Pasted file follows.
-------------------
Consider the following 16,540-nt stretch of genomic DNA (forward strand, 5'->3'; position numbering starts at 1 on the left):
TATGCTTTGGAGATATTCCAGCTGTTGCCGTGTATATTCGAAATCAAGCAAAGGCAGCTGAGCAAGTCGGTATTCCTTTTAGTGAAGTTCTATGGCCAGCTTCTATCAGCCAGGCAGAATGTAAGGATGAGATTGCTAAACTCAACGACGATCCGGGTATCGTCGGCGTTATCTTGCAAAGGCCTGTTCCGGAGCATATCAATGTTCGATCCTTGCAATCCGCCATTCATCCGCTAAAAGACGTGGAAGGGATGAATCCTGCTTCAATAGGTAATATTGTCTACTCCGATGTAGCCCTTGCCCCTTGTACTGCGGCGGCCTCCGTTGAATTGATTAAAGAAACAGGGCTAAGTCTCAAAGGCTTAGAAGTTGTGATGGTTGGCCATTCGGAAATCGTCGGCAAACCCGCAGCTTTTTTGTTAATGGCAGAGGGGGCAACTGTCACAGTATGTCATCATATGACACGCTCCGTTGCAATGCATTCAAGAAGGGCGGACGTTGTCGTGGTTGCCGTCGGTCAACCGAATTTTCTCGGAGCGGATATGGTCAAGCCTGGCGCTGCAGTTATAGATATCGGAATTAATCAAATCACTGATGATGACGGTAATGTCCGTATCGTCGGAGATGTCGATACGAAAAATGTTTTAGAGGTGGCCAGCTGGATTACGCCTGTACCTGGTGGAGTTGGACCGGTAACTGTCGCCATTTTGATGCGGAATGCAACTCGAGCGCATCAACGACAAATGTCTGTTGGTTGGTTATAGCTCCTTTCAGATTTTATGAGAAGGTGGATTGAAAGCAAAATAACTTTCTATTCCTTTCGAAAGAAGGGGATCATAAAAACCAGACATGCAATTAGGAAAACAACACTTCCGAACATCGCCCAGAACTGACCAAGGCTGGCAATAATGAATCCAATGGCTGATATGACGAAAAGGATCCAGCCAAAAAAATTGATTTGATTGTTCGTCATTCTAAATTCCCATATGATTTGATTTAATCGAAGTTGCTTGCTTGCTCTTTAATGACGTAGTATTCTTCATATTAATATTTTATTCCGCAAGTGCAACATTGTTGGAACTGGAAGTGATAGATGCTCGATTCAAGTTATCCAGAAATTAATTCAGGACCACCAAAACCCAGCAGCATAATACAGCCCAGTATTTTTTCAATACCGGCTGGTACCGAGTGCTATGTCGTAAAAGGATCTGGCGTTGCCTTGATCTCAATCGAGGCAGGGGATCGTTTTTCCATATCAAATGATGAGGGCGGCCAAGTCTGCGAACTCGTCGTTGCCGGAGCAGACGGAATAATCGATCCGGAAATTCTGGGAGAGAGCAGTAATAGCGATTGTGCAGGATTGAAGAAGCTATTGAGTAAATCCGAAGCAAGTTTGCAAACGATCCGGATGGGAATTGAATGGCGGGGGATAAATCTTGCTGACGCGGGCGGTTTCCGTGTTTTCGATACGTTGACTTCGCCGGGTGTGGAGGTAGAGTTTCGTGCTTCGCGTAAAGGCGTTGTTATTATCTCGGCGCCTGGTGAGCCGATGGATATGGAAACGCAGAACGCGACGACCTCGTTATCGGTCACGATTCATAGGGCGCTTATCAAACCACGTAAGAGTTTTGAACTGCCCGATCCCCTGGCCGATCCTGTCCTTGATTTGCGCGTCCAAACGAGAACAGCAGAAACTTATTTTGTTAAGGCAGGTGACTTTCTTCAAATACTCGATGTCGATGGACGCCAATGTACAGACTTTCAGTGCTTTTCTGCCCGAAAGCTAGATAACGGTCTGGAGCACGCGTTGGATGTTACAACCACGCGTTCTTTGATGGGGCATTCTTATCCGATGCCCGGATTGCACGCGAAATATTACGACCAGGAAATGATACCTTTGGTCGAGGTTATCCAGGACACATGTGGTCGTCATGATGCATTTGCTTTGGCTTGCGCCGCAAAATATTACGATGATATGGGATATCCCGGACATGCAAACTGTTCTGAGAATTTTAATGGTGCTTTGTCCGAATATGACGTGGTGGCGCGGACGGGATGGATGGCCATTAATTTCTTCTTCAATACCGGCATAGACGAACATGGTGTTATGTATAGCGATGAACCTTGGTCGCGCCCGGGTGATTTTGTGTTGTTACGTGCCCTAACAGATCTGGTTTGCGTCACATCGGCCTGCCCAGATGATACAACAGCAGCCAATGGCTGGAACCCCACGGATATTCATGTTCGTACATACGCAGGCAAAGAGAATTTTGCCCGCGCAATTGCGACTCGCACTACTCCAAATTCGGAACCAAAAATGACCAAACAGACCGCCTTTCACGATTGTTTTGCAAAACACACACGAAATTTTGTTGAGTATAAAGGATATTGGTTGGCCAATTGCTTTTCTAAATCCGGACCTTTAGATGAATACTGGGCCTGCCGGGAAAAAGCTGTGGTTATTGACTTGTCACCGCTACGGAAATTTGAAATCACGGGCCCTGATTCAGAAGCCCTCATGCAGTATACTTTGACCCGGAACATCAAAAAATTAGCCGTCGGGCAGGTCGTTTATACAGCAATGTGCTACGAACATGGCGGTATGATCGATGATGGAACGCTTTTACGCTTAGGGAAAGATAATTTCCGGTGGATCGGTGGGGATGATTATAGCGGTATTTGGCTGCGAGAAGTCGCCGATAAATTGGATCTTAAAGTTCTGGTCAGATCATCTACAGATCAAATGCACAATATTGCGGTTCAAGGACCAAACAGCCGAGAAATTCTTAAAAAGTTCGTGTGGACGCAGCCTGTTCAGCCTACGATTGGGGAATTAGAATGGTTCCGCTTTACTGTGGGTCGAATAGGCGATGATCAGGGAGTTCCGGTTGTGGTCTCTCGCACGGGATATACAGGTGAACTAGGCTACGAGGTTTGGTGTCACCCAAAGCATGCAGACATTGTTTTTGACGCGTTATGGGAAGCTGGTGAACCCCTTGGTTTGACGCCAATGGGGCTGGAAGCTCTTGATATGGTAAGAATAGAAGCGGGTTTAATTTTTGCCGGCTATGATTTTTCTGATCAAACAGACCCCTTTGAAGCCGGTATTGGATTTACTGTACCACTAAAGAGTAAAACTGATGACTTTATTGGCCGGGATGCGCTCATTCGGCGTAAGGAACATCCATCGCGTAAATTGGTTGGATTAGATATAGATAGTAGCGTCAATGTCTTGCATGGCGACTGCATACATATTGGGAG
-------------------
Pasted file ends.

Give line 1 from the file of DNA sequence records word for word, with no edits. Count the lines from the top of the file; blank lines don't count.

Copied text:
Consider the following 16,540-nt stretch of genomic DNA (forward strand, 5'->3'; position numbering starts at 1 on the left):